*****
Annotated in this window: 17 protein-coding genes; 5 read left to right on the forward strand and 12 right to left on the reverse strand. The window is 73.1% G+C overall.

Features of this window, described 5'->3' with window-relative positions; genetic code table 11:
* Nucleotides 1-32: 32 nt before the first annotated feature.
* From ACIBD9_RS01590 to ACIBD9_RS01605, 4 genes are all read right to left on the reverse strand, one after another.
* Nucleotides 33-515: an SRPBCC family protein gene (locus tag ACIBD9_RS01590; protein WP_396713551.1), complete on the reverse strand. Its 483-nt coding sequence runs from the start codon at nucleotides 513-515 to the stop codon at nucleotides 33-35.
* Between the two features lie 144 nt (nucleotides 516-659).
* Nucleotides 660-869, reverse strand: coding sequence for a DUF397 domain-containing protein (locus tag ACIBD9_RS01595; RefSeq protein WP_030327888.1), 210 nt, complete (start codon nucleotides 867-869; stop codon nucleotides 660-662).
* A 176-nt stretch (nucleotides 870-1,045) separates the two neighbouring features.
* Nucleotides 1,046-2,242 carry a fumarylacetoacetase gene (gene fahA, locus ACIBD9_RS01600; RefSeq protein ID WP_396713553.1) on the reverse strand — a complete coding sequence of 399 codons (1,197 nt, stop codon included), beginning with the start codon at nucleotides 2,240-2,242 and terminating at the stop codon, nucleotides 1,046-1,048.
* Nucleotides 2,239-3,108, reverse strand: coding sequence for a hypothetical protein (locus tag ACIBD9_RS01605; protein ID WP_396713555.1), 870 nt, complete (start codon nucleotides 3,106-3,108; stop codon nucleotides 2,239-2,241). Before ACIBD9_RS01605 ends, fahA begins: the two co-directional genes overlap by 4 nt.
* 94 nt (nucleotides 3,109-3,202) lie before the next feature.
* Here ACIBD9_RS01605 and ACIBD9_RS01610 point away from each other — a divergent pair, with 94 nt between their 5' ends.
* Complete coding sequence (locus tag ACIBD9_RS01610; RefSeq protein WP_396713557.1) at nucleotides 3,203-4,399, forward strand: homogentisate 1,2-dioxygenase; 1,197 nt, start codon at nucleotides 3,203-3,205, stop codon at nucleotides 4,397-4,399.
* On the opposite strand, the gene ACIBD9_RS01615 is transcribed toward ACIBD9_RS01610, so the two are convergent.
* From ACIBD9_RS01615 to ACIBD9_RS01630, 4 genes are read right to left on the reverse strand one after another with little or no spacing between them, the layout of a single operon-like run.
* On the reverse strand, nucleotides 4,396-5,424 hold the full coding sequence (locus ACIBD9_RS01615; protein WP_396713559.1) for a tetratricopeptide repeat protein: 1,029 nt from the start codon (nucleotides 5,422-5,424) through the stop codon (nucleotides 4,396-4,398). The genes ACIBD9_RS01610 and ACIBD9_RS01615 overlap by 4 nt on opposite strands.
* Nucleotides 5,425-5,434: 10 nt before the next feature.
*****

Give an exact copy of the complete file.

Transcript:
Annotated in this window: 17 protein-coding genes; 5 read left to right on the forward strand and 12 right to left on the reverse strand. The window is 73.1% G+C overall.

Features of this window, described 5'->3' with window-relative positions; genetic code table 11:
* Nucleotides 1-32: 32 nt before the first annotated feature.
* From ACIBD9_RS01590 to ACIBD9_RS01605, 4 genes are all read right to left on the reverse strand, one after another.
* Nucleotides 33-515: an SRPBCC family protein gene (locus tag ACIBD9_RS01590; protein WP_396713551.1), complete on the reverse strand. Its 483-nt coding sequence runs from the start codon at nucleotides 513-515 to the stop codon at nucleotides 33-35.
* Between the two features lie 144 nt (nucleotides 516-659).
* Nucleotides 660-869, reverse strand: coding sequence for a DUF397 domain-containing protein (locus tag ACIBD9_RS01595; RefSeq protein WP_030327888.1), 210 nt, complete (start codon nucleotides 867-869; stop codon nucleotides 660-662).
* A 176-nt stretch (nucleotides 870-1,045) separates the two neighbouring features.
* Nucleotides 1,046-2,242 carry a fumarylacetoacetase gene (gene fahA, locus ACIBD9_RS01600; RefSeq protein ID WP_396713553.1) on the reverse strand — a complete coding sequence of 399 codons (1,197 nt, stop codon included), beginning with the start codon at nucleotides 2,240-2,242 and terminating at the stop codon, nucleotides 1,046-1,048.
* Nucleotides 2,239-3,108, reverse strand: coding sequence for a hypothetical protein (locus tag ACIBD9_RS01605; protein ID WP_396713555.1), 870 nt, complete (start codon nucleotides 3,106-3,108; stop codon nucleotides 2,239-2,241). Before ACIBD9_RS01605 ends, fahA begins: the two co-directional genes overlap by 4 nt.
* 94 nt (nucleotides 3,109-3,202) lie before the next feature.
* Here ACIBD9_RS01605 and ACIBD9_RS01610 point away from each other — a divergent pair, with 94 nt between their 5' ends.
* Complete coding sequence (locus tag ACIBD9_RS01610; RefSeq protein WP_396713557.1) at nucleotides 3,203-4,399, forward strand: homogentisate 1,2-dioxygenase; 1,197 nt, start codon at nucleotides 3,203-3,205, stop codon at nucleotides 4,397-4,399.
* On the opposite strand, the gene ACIBD9_RS01615 is transcribed toward ACIBD9_RS01610, so the two are convergent.
* From ACIBD9_RS01615 to ACIBD9_RS01630, 4 genes are read right to left on the reverse strand one after another with little or no spacing between them, the layout of a single operon-like run.
* On the reverse strand, nucleotides 4,396-5,424 hold the full coding sequence (locus ACIBD9_RS01615; protein WP_396713559.1) for a tetratricopeptide repeat protein: 1,029 nt from the start codon (nucleotides 5,422-5,424) through the stop codon (nucleotides 4,396-4,398). The genes ACIBD9_RS01610 and ACIBD9_RS01615 overlap by 4 nt on opposite strands.
* Nucleotides 5,425-5,434: 10 nt before the next feature.